Senate Banking panel to grill Equifax, Wells Fargo chiefs next month

Senate Banking panel to grill Equifax, Wells Fargo chiefs next month
© Greg Nash

The Senate Banking Committee is set to host the CEOs of Equifax and Wells Fargo next month as as both companies face the fallout of massive financial scandals that have dominated headlines and tarnished their names.

Wells Fargo CEO Timothy Sloan will testify before the Banking panel on Oct. 3, while Equifax CEO Richard Smith will appear on Oct. 4. Both executives are expected to face hostile questions from both parties after a series of missteps that have triggered federal investigations.

Sloan will likely face questions about the up to 3.5 million Wells Fargo accounts opened without customers’ consent, as well as the rampant sale of unwanted auto and life insurance policies through misleading tactics. His predecessor, John Stumpf, appeared before the Banking Committee in 2016 before retiring soon after.


The Federal Reserve, Justice Department and several state agencies are investigating Wells Fargo, and the Consumer Financial Protection Bureau fined the bank more than $180 million in 2016, its biggest penalty yet issued.

Democratic lawmakers had been calling on Senate Banking Committee Chairman Mike CrapoMichael (Mike) Dean CrapoOVERNIGHT ENERGY: Biden's Interior Department temporarily blocks new drilling on public lands | Group of GOP senators seeks to block Biden moves on Paris, Keystone | Judge grants preliminary approval for 0M Flint water crisis settlement Sweeping COVID-19, spending deal hits speed bumps McConnell in tough position as House eyes earmark return MORE (R-Idaho) and House Financial Services Committee Chairman Jeb Hensarling (R-Texas) to hold further hearings on Wells Fargo.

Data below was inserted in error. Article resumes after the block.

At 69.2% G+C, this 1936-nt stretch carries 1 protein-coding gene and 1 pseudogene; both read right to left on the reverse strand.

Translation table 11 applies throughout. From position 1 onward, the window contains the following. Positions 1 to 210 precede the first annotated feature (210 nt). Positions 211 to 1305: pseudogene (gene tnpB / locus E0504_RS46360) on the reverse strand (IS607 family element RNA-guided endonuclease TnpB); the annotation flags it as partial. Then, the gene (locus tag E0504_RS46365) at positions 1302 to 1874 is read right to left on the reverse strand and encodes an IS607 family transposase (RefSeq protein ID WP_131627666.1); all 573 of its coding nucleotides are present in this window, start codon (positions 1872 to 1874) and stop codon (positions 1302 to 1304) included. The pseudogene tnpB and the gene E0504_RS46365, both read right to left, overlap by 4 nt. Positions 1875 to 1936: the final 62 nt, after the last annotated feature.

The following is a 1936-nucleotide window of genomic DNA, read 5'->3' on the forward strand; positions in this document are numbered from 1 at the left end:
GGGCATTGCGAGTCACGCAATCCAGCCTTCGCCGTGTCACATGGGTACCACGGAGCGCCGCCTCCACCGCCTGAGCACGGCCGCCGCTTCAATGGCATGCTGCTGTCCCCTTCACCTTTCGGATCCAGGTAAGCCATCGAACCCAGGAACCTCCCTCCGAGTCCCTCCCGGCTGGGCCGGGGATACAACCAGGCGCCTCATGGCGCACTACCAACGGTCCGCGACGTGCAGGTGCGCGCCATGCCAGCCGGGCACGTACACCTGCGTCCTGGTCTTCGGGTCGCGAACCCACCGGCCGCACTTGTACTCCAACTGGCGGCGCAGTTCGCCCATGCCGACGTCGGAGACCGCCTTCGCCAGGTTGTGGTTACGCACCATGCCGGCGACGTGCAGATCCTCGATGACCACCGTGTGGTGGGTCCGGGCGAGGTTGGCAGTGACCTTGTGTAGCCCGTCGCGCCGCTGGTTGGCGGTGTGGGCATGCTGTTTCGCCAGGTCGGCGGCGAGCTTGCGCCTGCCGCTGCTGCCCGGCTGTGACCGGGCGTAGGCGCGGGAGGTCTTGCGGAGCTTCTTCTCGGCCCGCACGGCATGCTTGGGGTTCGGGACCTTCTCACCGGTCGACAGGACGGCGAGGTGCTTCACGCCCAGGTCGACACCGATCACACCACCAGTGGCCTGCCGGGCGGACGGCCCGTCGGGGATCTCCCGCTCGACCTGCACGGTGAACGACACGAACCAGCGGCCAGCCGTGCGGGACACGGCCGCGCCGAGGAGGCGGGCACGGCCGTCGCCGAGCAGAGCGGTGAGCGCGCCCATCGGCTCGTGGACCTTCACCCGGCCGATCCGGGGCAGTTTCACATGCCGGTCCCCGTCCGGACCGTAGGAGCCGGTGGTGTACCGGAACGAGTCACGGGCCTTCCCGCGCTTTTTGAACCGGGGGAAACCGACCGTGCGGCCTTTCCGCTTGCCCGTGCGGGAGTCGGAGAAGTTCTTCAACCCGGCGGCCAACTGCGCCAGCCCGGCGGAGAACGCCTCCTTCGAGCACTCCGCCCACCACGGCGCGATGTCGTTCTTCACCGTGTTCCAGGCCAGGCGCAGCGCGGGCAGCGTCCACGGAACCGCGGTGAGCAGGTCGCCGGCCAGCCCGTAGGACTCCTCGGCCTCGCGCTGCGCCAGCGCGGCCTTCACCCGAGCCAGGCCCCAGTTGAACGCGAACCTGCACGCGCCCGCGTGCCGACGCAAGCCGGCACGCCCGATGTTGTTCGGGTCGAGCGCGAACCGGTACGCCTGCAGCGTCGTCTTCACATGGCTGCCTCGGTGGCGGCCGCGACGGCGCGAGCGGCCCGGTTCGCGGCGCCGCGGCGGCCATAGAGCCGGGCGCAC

The House panel is currently investigating the massive bank.

Lawmakers will grill Equifax’s Smith on why the credit reporting company failed to disclose a security breach exposing as many as 144 million Americans’ sensitive financial information until months after hackers accessed the data.

Smith will also faces questions on why Equifax didn’t routinely update the exploited software, and why three top executives sold millions in Equifax stock days after the breach was discovered.

Wells Fargo and Equifax have been constant punching bags for lawmakers on both sides. The banking panel also features two of the Senate’s leading Democratic financial sector critics, Sens. Elizabeth WarrenElizabeth WarrenCancel culture comes for the moderates Biden expands on Obama ethics pledge Student loan forgiveness would be windfall for dentists, doctors and lawyers MORE (Mass.) and Sherrod BrownSherrod Campbell BrownSenators introduce bill to award Officer Goodman the Congressional Gold Medal Senate panel unanimously advances Yellen nomination for Treasury Senate Democrats file ethics complaint against Hawley, Cruz over Capitol attack MORE (Ohio), who’ll likely provide fireworks during the hearings. Warren is a top 2020 presidential hopeful for Democrats, while Brown, whom Hillary ClintonHillary Diane Rodham ClintonBiden must wait weekend for State Department pick Texas Supreme Court rejects Alex Jones request to toss lawsuits from Sandy Hook parents Paris Agreement: Biden's chance to restore international standing MORE reportedly considered for her running mate last year, is running a tight race for re-election in 2018.

The Banking Committee also announced a hearing with Securities and Exchange Commission Chairman Jay Clayton, set for Tuesday. It will be Clayton’s first appearance before the committee since his May confirmation, and he will likely face questions about the SEC’s cybersecurity after the agency revealed on Wednesday a 2016 breach of its Edgar filing system.